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Thursday, Oct 18, 2018
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Ground zero: See the damage Hurricane Michael inflicted on Mexico Beach

MEXICO BEACH — Fires burn with no one to put them out. Cars and trucks stacked like toys. Stairs lead to houses that no longer exist. Trees bent over, as if trying to run from something.

Hurricane Michael slammed into North Florida on Wednesday with historic fury. The Category 4 storm is the most powerful storm on record to strike the Panhandle, blasting it with storm surge up to 10 feet and 155-mph winds — just two miles shy of Category 5 strength.

But one of the communities hit hardest was Mexico Beach, a town of about 1,100 near where the monster storm first made landfall.

The coastal village was struck by the notorious front right quadrant of the storm’s eye, and it showed.

TAMPA BAY TIMES COVERAGE: HURRICANE MICHAEL

DAY ONE: Hurricane Michael thrashes Florida Panhandle with historic fury

DAY TWO: ‘There are no words.’ At least six dead as rescue crews search through Hurricane Michael’s wrath

MEXICO BEACH: ‘We’re broken here.’ Mexico Beach reels in the aftermath of Hurricane Michael

FOUR REASONS: Learn why Hurricane Michael was so devastating

30 IMAGES: The Times eyewitness account to damage inflicted by Hurricane Michael after landfall

COMPLETE COVERAGE: Hurricane Michael’s devastating trek through the Florida Panhandle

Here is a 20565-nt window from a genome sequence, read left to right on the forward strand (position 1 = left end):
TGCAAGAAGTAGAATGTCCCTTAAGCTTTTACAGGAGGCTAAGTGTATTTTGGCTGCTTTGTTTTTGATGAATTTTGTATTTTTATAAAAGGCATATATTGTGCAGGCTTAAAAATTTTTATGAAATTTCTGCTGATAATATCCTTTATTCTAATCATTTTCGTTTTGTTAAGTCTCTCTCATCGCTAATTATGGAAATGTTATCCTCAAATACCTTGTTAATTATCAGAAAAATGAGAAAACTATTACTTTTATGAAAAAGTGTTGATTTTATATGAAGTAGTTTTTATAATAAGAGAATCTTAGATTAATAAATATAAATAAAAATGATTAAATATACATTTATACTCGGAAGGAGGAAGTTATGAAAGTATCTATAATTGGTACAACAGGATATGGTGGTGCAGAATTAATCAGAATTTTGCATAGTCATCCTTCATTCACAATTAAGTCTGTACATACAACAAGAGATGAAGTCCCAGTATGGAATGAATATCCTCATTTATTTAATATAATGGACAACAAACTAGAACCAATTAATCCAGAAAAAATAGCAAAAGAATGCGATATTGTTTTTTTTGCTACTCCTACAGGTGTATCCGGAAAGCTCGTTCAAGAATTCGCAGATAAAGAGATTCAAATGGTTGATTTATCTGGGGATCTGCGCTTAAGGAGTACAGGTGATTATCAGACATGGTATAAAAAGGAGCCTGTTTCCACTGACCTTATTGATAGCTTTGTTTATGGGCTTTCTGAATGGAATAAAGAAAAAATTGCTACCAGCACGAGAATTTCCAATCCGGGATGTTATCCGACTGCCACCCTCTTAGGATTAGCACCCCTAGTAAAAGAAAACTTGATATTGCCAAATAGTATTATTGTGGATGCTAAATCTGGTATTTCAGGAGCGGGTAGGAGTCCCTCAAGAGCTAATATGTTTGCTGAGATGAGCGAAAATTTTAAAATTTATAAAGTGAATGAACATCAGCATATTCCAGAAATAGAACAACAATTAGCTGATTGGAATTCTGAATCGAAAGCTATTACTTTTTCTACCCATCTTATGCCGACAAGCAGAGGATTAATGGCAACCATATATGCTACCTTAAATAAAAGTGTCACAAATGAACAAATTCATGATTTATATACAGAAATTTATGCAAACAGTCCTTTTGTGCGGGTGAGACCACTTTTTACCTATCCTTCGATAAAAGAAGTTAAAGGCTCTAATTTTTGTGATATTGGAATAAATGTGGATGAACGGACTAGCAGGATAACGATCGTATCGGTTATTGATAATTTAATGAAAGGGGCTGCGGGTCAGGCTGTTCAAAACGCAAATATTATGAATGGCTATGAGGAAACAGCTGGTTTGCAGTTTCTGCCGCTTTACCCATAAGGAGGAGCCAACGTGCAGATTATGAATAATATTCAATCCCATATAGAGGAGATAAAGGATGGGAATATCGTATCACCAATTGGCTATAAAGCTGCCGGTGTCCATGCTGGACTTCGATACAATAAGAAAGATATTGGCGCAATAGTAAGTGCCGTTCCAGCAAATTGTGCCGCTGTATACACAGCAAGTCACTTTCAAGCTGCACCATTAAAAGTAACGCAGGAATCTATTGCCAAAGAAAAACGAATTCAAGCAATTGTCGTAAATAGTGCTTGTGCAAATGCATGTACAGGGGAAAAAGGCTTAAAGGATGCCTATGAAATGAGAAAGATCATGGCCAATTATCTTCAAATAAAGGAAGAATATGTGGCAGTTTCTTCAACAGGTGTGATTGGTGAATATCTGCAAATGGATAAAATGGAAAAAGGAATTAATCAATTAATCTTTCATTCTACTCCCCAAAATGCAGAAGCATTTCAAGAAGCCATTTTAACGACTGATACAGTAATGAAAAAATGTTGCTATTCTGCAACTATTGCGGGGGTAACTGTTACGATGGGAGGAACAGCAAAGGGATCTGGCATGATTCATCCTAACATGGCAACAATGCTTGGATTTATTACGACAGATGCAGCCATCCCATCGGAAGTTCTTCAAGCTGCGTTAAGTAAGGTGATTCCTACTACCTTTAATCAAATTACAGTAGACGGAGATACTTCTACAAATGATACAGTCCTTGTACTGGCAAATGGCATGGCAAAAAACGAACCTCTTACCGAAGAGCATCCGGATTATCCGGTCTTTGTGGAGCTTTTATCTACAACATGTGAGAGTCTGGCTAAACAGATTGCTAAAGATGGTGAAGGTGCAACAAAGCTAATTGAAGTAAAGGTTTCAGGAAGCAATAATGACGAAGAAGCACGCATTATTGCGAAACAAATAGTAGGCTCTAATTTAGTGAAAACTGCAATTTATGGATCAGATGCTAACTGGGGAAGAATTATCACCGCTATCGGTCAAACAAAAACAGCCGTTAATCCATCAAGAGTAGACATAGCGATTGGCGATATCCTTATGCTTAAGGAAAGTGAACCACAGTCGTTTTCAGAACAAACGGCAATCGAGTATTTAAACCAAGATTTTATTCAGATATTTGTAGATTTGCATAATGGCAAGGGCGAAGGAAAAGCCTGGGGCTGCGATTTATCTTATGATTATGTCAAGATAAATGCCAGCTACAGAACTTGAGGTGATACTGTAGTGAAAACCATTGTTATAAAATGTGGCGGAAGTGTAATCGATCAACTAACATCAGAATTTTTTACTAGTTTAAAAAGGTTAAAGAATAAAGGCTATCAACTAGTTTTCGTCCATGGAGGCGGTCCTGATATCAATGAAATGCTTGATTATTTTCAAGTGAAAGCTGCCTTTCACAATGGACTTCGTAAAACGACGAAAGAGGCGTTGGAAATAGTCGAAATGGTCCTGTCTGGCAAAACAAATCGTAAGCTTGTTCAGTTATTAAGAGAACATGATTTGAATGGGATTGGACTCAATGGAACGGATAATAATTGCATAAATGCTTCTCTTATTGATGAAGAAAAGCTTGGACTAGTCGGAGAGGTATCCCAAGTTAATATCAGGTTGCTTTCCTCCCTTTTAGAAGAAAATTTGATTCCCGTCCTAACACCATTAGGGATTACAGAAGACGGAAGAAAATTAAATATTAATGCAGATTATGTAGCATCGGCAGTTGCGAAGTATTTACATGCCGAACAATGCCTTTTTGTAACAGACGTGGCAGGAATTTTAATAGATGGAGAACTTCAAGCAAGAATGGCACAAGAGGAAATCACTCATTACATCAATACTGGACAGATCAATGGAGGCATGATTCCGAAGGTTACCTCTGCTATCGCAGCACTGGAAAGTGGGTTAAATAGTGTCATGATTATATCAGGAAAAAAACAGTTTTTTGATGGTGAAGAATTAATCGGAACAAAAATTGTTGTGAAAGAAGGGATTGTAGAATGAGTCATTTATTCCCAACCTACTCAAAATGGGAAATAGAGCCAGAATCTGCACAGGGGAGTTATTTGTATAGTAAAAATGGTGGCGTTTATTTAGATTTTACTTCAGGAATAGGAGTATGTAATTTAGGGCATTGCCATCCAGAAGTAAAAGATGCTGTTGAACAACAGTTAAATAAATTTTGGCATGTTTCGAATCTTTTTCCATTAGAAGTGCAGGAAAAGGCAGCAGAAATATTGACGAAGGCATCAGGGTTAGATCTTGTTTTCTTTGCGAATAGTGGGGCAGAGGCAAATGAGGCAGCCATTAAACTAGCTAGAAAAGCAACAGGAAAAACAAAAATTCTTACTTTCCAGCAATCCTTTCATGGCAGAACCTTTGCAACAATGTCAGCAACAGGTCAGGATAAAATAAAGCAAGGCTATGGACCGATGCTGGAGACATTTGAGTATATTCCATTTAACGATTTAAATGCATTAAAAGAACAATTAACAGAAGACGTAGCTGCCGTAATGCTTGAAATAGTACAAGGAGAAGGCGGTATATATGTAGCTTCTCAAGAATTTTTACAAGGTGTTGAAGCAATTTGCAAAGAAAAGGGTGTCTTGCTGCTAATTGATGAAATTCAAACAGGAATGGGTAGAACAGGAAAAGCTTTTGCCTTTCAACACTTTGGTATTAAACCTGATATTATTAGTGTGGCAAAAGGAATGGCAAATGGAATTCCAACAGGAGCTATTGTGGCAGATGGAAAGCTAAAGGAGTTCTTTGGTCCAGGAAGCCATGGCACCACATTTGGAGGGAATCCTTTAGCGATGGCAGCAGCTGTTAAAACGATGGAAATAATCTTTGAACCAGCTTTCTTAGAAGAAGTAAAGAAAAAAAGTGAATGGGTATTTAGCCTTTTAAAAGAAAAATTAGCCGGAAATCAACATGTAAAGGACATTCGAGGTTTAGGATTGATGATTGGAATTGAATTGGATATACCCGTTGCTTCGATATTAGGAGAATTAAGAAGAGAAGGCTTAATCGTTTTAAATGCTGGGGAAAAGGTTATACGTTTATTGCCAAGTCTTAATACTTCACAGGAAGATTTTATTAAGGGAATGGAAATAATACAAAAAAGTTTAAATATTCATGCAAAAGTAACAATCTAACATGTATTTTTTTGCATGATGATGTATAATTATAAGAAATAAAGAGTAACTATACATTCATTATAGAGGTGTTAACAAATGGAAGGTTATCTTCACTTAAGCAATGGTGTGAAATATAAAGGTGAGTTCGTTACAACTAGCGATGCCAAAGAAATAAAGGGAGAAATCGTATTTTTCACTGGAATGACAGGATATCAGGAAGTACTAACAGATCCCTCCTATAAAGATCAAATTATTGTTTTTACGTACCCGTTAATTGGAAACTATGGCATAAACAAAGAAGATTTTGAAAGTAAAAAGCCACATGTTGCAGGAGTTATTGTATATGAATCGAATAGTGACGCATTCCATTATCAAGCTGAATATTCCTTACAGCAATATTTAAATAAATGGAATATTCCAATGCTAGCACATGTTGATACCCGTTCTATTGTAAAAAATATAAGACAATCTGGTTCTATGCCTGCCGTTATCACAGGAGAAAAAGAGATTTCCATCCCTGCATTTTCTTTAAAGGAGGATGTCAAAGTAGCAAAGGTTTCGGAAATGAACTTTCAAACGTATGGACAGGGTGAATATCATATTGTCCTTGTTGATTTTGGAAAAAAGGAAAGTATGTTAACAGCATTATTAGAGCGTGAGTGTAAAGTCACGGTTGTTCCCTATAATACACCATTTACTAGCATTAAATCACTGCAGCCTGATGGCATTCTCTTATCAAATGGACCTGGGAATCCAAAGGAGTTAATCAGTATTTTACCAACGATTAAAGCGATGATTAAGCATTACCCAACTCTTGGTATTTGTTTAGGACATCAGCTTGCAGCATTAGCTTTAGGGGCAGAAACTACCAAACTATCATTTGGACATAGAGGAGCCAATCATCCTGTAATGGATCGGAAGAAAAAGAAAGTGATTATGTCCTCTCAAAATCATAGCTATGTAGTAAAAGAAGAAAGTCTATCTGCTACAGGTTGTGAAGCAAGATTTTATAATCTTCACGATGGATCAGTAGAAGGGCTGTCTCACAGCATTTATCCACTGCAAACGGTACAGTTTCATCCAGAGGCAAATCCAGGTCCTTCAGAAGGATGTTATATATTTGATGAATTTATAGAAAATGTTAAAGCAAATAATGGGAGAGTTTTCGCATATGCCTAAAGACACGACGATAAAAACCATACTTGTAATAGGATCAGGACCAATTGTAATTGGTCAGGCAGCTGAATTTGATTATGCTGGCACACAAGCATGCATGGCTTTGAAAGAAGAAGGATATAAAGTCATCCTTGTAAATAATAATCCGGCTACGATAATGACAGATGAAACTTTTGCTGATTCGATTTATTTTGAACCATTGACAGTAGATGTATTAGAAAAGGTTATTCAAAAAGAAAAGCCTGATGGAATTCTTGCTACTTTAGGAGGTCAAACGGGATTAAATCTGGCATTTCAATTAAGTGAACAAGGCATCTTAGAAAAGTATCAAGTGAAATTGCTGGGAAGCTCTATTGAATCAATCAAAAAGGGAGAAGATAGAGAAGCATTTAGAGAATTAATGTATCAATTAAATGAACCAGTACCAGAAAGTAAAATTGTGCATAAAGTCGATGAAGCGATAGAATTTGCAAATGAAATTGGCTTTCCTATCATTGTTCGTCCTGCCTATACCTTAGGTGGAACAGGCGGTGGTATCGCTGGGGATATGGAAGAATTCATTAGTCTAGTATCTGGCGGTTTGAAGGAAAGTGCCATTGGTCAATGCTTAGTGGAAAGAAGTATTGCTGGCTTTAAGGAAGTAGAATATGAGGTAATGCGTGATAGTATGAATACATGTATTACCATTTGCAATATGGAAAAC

INTERACTIVE: Track Hurricane Michael flooding in real time

The storm rendered the community near impassable. U.S. 98 was covered with shattered trees and debris. But a Tampa Bay Times reporter and photojournalist found a way into the devastated town in the early Thursday darkness.

This is what they saw:

Homes were completely destroyed. Refrigerators and toilets lay where the storm left them. The storm chewed up and spit out thousands of two-by-fours. Staircases led to doors 10 feet in the air with nothing left on the other side.

The neighborhoods along U.S. 98 looked like a child’s playroom after a massive tantrum. Homes looked like doll houses, one side exposed to the elements. Soggy piles of furniture were pushed against the back walls.

Some residents tried to ride the storm out. A woman and man were looking for help with their mother’s portable oxygen concentrator machine. A man shone a flashlight from a balcony. The town was rendered dark, saved for the fires, and silent, save for sporadic alarms.

One building burned to the ground. The sizzle of burning woods can be heard from the road, even over the waves crashing onto shore across the street.

Contact Zachary T. Sampson at zsampson@tampabay.com. Follow @ZackSampson.

     
             
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